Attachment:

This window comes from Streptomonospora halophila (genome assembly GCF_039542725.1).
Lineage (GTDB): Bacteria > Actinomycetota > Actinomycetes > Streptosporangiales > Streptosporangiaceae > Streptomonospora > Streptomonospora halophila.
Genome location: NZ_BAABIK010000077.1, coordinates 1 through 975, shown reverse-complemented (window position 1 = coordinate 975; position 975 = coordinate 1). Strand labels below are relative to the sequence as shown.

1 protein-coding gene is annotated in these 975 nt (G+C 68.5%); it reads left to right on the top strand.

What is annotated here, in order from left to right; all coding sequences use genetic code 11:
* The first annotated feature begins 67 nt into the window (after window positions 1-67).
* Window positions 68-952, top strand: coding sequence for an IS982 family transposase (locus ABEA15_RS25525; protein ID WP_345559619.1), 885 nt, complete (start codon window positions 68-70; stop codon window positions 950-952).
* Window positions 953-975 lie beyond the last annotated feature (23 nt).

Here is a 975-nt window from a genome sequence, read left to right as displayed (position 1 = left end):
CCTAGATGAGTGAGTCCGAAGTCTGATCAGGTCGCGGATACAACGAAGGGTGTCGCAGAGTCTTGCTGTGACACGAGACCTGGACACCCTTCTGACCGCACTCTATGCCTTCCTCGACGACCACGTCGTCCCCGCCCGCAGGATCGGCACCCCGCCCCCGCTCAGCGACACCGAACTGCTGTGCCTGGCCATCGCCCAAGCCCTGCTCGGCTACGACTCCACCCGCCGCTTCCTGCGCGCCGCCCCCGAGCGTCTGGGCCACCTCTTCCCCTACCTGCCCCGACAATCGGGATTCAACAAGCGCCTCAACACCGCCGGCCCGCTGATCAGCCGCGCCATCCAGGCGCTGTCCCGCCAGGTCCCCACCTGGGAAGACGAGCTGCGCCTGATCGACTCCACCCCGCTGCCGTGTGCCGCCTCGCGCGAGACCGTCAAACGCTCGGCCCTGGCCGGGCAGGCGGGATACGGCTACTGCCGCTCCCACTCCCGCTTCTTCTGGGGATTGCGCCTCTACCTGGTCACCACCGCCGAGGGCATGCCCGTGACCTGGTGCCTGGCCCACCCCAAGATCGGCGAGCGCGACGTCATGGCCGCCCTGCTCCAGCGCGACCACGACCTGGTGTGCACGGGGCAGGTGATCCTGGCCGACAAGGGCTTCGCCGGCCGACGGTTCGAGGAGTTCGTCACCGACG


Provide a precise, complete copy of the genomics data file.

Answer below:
This window comes from Streptomonospora halophila (genome assembly GCF_039542725.1).
Lineage (GTDB): Bacteria > Actinomycetota > Actinomycetes > Streptosporangiales > Streptosporangiaceae > Streptomonospora > Streptomonospora halophila.
Genome location: NZ_BAABIK010000077.1, coordinates 1 through 975, shown reverse-complemented (window position 1 = coordinate 975; position 975 = coordinate 1). Strand labels below are relative to the sequence as shown.

1 protein-coding gene is annotated in these 975 nt (G+C 68.5%); it reads left to right on the top strand.

What is annotated here, in order from left to right; all coding sequences use genetic code 11:
* The first annotated feature begins 67 nt into the window (after window positions 1-67).
* Window positions 68-952, top strand: coding sequence for an IS982 family transposase (locus ABEA15_RS25525; protein ID WP_345559619.1), 885 nt, complete (start codon window positions 68-70; stop codon window positions 950-952).
* Window positions 953-975 lie beyond the last annotated feature (23 nt).

Here is a 975-nt window from a genome sequence, read left to right as displayed (position 1 = left end):
CCTAGATGAGTGAGTCCGAAGTCTGATCAGGTCGCGGATACAACGAAGGGTGTCGCAGAGTCTTGCTGTGACACGAGACCTGGACACCCTTCTGACCGCACTCTATGCCTTCCTCGACGACCACGTCGTCCCCGCCCGCAGGATCGGCACCCCGCCCCCGCTCAGCGACACCGAACTGCTGTGCCTGGCCATCGCCCAAGCCCTGCTCGGCTACGACTCCACCCGCCGCTTCCTGCGCGCCGCCCCCGAGCGTCTGGGCCACCTCTTCCCCTACCTGCCCCGACAATCGGGATTCAACAAGCGCCTCAACACCGCCGGCCCGCTGATCAGCCGCGCCATCCAGGCGCTGTCCCGCCAGGTCCCCACCTGGGAAGACGAGCTGCGCCTGATCGACTCCACCCCGCTGCCGTGTGCCGCCTCGCGCGAGACCGTCAAACGCTCGGCCCTGGCCGGGCAGGCGGGATACGGCTACTGCCGCTCCCACTCCCGCTTCTTCTGGGGATTGCGCCTCTACCTGGTCACCACCGCCGAGGGCATGCCCGTGACCTGGTGCCTGGCCCACCCCAAGATCGGCGAGCGCGACGTCATGGCCGCCCTGCTCCAGCGCGACCACGACCTGGTGTGCACGGGGCAGGTGATCCTGGCCGACAAGGGCTTCGCCGGCCGACGGTTCGAGGAGTTCGTCACCGACG